On Friday, May 5th we had the pleasure of witnessing five seminarians being ordained as deacons at their diaconal ordination. Often times there is some confusion about the role of a deacon in the Catholic Church, so let’s breakdown their role in a brief description.
In the hierarchy of the Catholic Church, you have the Pope at the top, and then there are cardinals, bishops, priests and deacons. A deacon must have been baptized in the Roman Catholic Church, he must be at least 35 years old and he must be a practicing Catholic. If he was baptized as an adult then he must have belonged to the church for at least five years prior to being ordained. There are two types of deacons, permanent and transitional. Permanent deacons are men ordained to an office in the Catholic Church who normally have no intention or desire of becoming priests. He can be single or married. Permanent deacons, who typically have a family, will often have a career outside of the church to support themselves and their family. The other is a transitional deacon; this is a celibate man who has been ordained a deacon who intends to become a priest. The Bishop ordains a transitional deacon about a year after their diaconal ordination.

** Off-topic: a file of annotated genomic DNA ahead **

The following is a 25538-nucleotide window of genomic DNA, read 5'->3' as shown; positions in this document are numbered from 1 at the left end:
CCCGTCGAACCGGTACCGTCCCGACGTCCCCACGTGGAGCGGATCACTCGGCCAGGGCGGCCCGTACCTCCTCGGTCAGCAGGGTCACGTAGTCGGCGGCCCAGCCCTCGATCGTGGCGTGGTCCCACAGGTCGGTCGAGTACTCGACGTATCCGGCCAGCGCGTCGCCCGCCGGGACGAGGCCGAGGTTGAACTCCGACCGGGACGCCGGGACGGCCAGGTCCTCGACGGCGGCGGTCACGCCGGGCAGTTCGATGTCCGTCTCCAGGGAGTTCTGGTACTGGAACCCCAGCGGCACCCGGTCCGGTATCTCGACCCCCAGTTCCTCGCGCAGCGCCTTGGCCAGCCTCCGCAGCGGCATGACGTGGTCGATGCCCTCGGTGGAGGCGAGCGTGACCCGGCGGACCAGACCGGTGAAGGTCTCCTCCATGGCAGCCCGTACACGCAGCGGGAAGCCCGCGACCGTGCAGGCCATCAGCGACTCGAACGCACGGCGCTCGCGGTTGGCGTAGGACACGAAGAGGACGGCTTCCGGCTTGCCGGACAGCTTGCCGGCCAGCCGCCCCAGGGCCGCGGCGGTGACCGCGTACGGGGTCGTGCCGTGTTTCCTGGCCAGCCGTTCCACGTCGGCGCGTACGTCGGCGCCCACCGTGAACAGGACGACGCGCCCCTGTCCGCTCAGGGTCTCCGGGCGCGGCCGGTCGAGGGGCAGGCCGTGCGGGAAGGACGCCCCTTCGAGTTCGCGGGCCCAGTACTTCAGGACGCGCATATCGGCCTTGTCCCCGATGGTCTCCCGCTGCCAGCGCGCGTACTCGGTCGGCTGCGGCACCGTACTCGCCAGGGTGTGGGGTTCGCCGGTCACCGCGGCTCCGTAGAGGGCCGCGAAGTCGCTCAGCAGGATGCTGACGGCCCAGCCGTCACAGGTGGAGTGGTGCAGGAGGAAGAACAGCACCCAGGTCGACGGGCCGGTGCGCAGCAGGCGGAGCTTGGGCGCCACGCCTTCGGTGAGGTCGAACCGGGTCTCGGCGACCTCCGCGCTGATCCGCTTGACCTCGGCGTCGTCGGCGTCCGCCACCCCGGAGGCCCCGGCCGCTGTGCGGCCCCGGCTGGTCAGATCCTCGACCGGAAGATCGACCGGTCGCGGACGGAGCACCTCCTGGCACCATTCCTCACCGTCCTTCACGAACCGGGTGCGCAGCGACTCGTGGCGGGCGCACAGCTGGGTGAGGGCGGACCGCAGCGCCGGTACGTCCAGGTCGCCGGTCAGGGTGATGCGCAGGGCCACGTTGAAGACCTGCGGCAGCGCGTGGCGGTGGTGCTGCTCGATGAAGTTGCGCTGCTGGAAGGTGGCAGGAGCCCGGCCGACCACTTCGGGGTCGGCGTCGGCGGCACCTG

Deacons, as ministers of the Church are called to functions of Word, Sacrament, and Charity. As ministers of Word, deacons preach and teach in the name of the Church and proclaim the Gospel. As ministers of Sacrament, deacons baptize, lead the faithful in prayer, witness marriages, and conduct funeral services. As ministers of Charity, deacons are leaders in identifying the needs of others, then organizing the Church’s resources to meet those needs. Deacons are also dedicated to eliminating the hardships that cause these needs. Deacons may not hear confessions, Anoint the Sick or say Mass. Deacons can however, assist with the Mass by reading the gospel or preaching the homily.
If you are interested in learning more about becoming a Deacon, contact the Director for the Columbus Diaconate Office, Deacon Frank Iannarino at 614-228-2457.
Source: United States Conference of Catholic Bishops